By Kristi DurazoInteresting story about how place affects health factors. Twin brothers, both astronauts. One goes into space for 340 days. The other stays on the ground. Researchers are now studying the brothers’ relative health. Early indications are that there are very remarkable differences in their genetic and metabolic structures and other health factors.
The reality is that place matters on the planet as well as off. In New Orleans, life expectancy in one neighborhood is 55 years and only 5 miles away, it is 80. In Philadelphia, the gap in life expectancy between zip codes is 20 years. Just like the contrast of space vs. Earth, the differences in neighborhoods and their opportunity to access resources like healthy food, education, good jobs, banks, doctors, stable housing are just as stark.
Some experts suggest that your zip code is a bigger determinant of your health than is your DNA. And other research suggests that continued exposure to the stresses of poverty, unemployment, and poor housing can actually alter the structure of your DNA, compounded over generations. Here are some factors to consider:
- Education–People with more education are likely to live longer and to experience better health outcomes. 50 percent of Asian and 31 percent of non-Hispanic white adults are college graduates, compared with 17 percent of non-Hispanic black and 13 percent of Hispanic and American Indian or Alaska Native adults. The Brookings Institute, in a report on the widening gap in SAT scores, stated, “Blacks in particular lag far behind, with an average score of 428 out of 800, significantly below the average score of 534 for whites and 598 for Asians.” “…as SAT scores predict student success in college, inequalities in SAT score distributions reflect and reinforce racial inequalities across generations.” Education matters.
- Employment–Education provides the knowledge and skills necessary for employment, which can shape health in many ways. More education generally means a greater likelihood of being employed and of having a job with healthier working conditions, better employment-based benefits and higher wages. Where you work matters.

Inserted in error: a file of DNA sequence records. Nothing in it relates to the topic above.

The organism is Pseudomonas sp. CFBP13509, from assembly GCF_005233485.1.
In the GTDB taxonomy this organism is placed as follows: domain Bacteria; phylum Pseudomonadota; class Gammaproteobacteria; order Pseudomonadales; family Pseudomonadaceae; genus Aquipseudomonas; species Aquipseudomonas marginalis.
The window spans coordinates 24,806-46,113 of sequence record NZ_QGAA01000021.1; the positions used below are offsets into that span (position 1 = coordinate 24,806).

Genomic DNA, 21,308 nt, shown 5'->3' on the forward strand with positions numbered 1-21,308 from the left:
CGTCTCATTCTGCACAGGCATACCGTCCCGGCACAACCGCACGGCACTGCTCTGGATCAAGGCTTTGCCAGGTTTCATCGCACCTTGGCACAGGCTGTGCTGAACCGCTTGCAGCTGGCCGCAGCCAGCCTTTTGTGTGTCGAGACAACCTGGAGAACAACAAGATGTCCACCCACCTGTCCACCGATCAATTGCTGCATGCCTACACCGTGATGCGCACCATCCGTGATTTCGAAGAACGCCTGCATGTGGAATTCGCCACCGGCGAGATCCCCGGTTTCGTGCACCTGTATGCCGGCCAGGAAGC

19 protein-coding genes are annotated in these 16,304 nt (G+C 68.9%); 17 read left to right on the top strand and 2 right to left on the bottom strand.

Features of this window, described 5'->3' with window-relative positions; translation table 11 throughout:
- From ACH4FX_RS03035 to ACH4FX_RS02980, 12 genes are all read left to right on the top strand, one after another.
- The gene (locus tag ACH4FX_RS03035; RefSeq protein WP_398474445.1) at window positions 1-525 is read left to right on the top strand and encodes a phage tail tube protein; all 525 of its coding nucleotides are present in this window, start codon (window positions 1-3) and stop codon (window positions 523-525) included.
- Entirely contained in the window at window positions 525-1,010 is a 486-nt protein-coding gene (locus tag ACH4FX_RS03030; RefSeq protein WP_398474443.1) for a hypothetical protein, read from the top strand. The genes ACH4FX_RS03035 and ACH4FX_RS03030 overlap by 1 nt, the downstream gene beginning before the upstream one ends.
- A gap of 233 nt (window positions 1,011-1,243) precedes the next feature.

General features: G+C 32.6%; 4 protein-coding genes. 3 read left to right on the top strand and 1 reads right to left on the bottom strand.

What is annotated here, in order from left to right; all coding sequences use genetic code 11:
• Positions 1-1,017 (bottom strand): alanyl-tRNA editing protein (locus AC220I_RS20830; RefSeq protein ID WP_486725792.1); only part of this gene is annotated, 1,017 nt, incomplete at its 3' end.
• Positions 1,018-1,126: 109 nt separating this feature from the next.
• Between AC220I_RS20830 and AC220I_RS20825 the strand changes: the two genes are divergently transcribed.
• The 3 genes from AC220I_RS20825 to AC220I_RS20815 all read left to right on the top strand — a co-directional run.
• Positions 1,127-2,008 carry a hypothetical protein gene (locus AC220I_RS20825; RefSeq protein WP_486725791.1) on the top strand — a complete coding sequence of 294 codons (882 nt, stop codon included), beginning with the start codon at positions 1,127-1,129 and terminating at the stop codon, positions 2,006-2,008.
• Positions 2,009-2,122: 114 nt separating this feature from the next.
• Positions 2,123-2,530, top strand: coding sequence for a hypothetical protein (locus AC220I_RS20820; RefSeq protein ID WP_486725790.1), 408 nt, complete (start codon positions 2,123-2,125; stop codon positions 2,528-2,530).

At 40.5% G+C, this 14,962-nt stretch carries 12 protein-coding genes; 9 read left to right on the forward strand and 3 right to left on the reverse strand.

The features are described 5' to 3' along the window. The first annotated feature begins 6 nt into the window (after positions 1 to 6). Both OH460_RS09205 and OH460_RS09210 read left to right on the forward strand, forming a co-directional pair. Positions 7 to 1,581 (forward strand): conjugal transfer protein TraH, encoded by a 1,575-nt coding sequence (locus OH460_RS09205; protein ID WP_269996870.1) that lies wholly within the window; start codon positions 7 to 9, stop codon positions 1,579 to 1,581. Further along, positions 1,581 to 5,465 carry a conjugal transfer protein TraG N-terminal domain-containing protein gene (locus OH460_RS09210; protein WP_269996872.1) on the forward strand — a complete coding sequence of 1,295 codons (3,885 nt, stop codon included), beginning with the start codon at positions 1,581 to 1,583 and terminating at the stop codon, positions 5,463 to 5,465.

- Housing–The shortage of affordable housing limits families’ and individuals’ choices about where they live, often relegating lower-income families to substandard housing in unsafe, overcrowded neighborhoods with higher rates of poverty and fewer resources. The results of this dynamic prevents families from meeting other basic needs including nutrition and health care. Additionally, rates of home ownership are lower for communities of color. Where you live matters.
February observes Black History Month, a time to honor and celebrate the rich culture and traditions of African-American people. When it comes to health matters, it’s no secret African Americans are disproportionately affected by heart disease and stroke. Therefore, it is especially critical for this community to continue to strive toward raising awareness about social determinants of health, sharing resources, uniting and advocating to prevent and beat cardiovascular diseases and risk factors that can be eliminated through simple healthy habits. To learn more, please visit www.empoweredtoserve.org and become an ambassador or access culturally relevant resources.
Kristi Durazo is the Senior Strategy Advisor and social determinant of health expert at the American Heart Association. She has over 20 years of service with the AHA.